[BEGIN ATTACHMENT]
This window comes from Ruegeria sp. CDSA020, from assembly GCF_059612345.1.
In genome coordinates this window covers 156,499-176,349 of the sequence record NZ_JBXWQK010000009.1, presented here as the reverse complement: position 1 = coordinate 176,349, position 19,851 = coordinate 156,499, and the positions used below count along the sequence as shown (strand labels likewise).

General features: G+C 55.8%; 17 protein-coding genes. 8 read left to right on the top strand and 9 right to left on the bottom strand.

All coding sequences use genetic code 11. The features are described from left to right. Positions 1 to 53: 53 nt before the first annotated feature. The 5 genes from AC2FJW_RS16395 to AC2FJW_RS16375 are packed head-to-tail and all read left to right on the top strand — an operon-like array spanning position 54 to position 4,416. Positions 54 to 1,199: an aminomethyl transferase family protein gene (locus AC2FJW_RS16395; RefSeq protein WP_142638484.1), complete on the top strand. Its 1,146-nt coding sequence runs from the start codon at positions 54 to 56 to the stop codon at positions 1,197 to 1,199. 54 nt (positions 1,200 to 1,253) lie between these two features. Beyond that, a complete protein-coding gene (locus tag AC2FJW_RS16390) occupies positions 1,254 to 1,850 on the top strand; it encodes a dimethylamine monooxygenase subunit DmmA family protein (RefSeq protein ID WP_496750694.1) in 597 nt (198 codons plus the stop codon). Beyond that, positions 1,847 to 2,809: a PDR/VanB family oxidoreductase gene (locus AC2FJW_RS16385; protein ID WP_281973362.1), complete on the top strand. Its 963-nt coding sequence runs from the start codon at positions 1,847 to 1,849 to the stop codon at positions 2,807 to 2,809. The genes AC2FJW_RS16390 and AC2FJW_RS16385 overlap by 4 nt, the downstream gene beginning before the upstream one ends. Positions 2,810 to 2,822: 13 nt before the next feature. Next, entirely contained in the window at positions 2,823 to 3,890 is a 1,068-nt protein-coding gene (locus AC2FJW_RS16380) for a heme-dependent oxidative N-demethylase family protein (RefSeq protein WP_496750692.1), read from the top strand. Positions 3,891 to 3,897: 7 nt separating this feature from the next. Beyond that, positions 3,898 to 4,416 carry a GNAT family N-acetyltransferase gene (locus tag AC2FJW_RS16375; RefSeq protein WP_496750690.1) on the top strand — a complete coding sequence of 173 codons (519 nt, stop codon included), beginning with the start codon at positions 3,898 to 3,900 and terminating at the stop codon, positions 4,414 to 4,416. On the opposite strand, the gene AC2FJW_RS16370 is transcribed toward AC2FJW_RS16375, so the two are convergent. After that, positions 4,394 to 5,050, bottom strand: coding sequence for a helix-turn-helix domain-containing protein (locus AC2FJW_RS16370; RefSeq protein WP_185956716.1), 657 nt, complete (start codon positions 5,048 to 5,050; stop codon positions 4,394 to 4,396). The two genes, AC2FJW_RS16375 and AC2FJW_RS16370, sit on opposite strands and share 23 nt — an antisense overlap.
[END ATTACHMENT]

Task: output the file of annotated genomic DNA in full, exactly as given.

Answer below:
This window comes from Ruegeria sp. CDSA020, from assembly GCF_059612345.1.
In genome coordinates this window covers 156,499-176,349 of the sequence record NZ_JBXWQK010000009.1, presented here as the reverse complement: position 1 = coordinate 176,349, position 19,851 = coordinate 156,499, and the positions used below count along the sequence as shown (strand labels likewise).

General features: G+C 55.8%; 17 protein-coding genes. 8 read left to right on the top strand and 9 right to left on the bottom strand.

All coding sequences use genetic code 11. The features are described from left to right. Positions 1 to 53: 53 nt before the first annotated feature. The 5 genes from AC2FJW_RS16395 to AC2FJW_RS16375 are packed head-to-tail and all read left to right on the top strand — an operon-like array spanning position 54 to position 4,416. Positions 54 to 1,199: an aminomethyl transferase family protein gene (locus AC2FJW_RS16395; RefSeq protein WP_142638484.1), complete on the top strand. Its 1,146-nt coding sequence runs from the start codon at positions 54 to 56 to the stop codon at positions 1,197 to 1,199. 54 nt (positions 1,200 to 1,253) lie between these two features. Beyond that, a complete protein-coding gene (locus tag AC2FJW_RS16390) occupies positions 1,254 to 1,850 on the top strand; it encodes a dimethylamine monooxygenase subunit DmmA family protein (RefSeq protein ID WP_496750694.1) in 597 nt (198 codons plus the stop codon). Beyond that, positions 1,847 to 2,809: a PDR/VanB family oxidoreductase gene (locus AC2FJW_RS16385; protein ID WP_281973362.1), complete on the top strand. Its 963-nt coding sequence runs from the start codon at positions 1,847 to 1,849 to the stop codon at positions 2,807 to 2,809. The genes AC2FJW_RS16390 and AC2FJW_RS16385 overlap by 4 nt, the downstream gene beginning before the upstream one ends. Positions 2,810 to 2,822: 13 nt before the next feature. Next, entirely contained in the window at positions 2,823 to 3,890 is a 1,068-nt protein-coding gene (locus AC2FJW_RS16380) for a heme-dependent oxidative N-demethylase family protein (RefSeq protein WP_496750692.1), read from the top strand. Positions 3,891 to 3,897: 7 nt separating this feature from the next. Beyond that, positions 3,898 to 4,416 carry a GNAT family N-acetyltransferase gene (locus tag AC2FJW_RS16375; RefSeq protein WP_496750690.1) on the top strand — a complete coding sequence of 173 codons (519 nt, stop codon included), beginning with the start codon at positions 3,898 to 3,900 and terminating at the stop codon, positions 4,414 to 4,416. On the opposite strand, the gene AC2FJW_RS16370 is transcribed toward AC2FJW_RS16375, so the two are convergent. After that, positions 4,394 to 5,050, bottom strand: coding sequence for a helix-turn-helix domain-containing protein (locus AC2FJW_RS16370; RefSeq protein WP_185956716.1), 657 nt, complete (start codon positions 5,048 to 5,050; stop codon positions 4,394 to 4,396). The two genes, AC2FJW_RS16375 and AC2FJW_RS16370, sit on opposite strands and share 23 nt — an antisense overlap.